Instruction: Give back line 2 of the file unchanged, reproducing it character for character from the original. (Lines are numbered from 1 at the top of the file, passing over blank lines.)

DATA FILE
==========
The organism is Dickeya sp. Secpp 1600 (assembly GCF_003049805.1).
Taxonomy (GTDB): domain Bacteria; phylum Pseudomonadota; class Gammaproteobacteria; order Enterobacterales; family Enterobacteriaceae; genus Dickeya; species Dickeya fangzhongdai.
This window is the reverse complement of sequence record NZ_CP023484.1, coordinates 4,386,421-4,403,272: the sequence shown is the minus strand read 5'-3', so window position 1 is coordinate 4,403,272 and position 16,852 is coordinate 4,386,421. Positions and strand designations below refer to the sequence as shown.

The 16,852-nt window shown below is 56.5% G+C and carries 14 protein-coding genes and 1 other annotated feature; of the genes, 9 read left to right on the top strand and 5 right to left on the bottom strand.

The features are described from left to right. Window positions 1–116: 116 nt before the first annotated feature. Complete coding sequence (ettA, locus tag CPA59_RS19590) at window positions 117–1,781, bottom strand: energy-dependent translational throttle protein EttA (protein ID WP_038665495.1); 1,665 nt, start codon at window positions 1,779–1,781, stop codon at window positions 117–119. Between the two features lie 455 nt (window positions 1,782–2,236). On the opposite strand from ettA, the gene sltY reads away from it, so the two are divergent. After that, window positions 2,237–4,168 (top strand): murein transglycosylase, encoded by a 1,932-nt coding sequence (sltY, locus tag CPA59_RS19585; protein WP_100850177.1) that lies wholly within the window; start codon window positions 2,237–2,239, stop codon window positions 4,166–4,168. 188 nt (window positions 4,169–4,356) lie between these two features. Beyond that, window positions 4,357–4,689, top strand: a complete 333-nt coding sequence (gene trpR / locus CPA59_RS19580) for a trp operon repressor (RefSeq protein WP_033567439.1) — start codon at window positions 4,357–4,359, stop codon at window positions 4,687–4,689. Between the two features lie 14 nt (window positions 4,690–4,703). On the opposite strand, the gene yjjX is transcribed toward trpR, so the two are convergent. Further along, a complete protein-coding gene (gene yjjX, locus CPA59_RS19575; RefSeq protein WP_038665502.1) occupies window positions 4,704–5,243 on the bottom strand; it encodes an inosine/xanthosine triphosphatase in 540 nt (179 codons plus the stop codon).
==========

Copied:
Taxonomy (GTDB): domain Bacteria; phylum Pseudomonadota; class Gammaproteobacteria; order Enterobacterales; family Enterobacteriaceae; genus Dickeya; species Dickeya fangzhongdai.